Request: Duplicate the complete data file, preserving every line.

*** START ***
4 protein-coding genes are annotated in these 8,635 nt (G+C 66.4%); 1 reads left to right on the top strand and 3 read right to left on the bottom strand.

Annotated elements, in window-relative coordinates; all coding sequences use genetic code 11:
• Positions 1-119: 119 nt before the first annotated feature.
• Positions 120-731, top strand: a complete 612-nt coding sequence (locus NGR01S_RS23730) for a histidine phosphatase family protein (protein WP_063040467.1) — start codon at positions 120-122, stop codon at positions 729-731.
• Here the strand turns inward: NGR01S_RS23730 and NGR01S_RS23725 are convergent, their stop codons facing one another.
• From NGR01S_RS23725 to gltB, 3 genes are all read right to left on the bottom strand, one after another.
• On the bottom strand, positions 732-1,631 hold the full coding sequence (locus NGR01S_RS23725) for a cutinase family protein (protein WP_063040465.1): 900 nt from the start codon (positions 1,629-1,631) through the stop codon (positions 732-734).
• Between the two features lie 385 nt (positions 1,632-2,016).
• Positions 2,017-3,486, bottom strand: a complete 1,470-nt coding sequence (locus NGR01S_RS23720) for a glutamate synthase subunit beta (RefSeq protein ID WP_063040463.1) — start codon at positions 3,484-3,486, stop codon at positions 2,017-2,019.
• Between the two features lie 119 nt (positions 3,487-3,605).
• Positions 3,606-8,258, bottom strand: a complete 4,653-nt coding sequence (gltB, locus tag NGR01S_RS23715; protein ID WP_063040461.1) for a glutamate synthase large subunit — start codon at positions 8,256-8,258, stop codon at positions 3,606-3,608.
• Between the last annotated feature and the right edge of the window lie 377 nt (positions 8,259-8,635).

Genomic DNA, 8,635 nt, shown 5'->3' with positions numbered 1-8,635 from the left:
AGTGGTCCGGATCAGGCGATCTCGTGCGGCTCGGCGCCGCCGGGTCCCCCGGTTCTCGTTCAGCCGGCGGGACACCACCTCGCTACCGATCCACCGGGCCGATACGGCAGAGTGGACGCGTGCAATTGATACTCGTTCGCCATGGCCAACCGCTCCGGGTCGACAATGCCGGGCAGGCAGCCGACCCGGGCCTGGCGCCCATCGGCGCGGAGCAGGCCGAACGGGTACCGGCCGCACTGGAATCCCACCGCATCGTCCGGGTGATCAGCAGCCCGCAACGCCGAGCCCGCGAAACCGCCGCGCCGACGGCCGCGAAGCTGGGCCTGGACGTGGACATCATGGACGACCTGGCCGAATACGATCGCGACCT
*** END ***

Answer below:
4 protein-coding genes are annotated in these 8,635 nt (G+C 66.4%); 1 reads left to right on the top strand and 3 read right to left on the bottom strand.

Annotated elements, in window-relative coordinates; all coding sequences use genetic code 11:
• Positions 1-119: 119 nt before the first annotated feature.
• Positions 120-731, top strand: a complete 612-nt coding sequence (locus NGR01S_RS23730) for a histidine phosphatase family protein (protein WP_063040467.1) — start codon at positions 120-122, stop codon at positions 729-731.
• Here the strand turns inward: NGR01S_RS23730 and NGR01S_RS23725 are convergent, their stop codons facing one another.
• From NGR01S_RS23725 to gltB, 3 genes are all read right to left on the bottom strand, one after another.
• On the bottom strand, positions 732-1,631 hold the full coding sequence (locus NGR01S_RS23725) for a cutinase family protein (protein WP_063040465.1): 900 nt from the start codon (positions 1,629-1,631) through the stop codon (positions 732-734).
• Between the two features lie 385 nt (positions 1,632-2,016).
• Positions 2,017-3,486, bottom strand: a complete 1,470-nt coding sequence (locus NGR01S_RS23720) for a glutamate synthase subunit beta (RefSeq protein ID WP_063040463.1) — start codon at positions 3,484-3,486, stop codon at positions 2,017-2,019.
• Between the two features lie 119 nt (positions 3,487-3,605).
• Positions 3,606-8,258, bottom strand: a complete 4,653-nt coding sequence (gltB, locus tag NGR01S_RS23715; protein ID WP_063040461.1) for a glutamate synthase large subunit — start codon at positions 8,256-8,258, stop codon at positions 3,606-3,608.
• Between the last annotated feature and the right edge of the window lie 377 nt (positions 8,259-8,635).

Genomic DNA, 8,635 nt, shown 5'->3' with positions numbered 1-8,635 from the left:
AGTGGTCCGGATCAGGCGATCTCGTGCGGCTCGGCGCCGCCGGGTCCCCCGGTTCTCGTTCAGCCGGCGGGACACCACCTCGCTACCGATCCACCGGGCCGATACGGCAGAGTGGACGCGTGCAATTGATACTCGTTCGCCATGGCCAACCGCTCCGGGTCGACAATGCCGGGCAGGCAGCCGACCCGGGCCTGGCGCCCATCGGCGCGGAGCAGGCCGAACGGGTACCGGCCGCACTGGAATCCCACCGCATCGTCCGGGTGATCAGCAGCCCGCAACGCCGAGCCCGCGAAACCGCCGCGCCGACGGCCGCGAAGCTGGGCCTGGACGTGGACATCATGGACGACCTGGCCGAATACGATCGCGACCT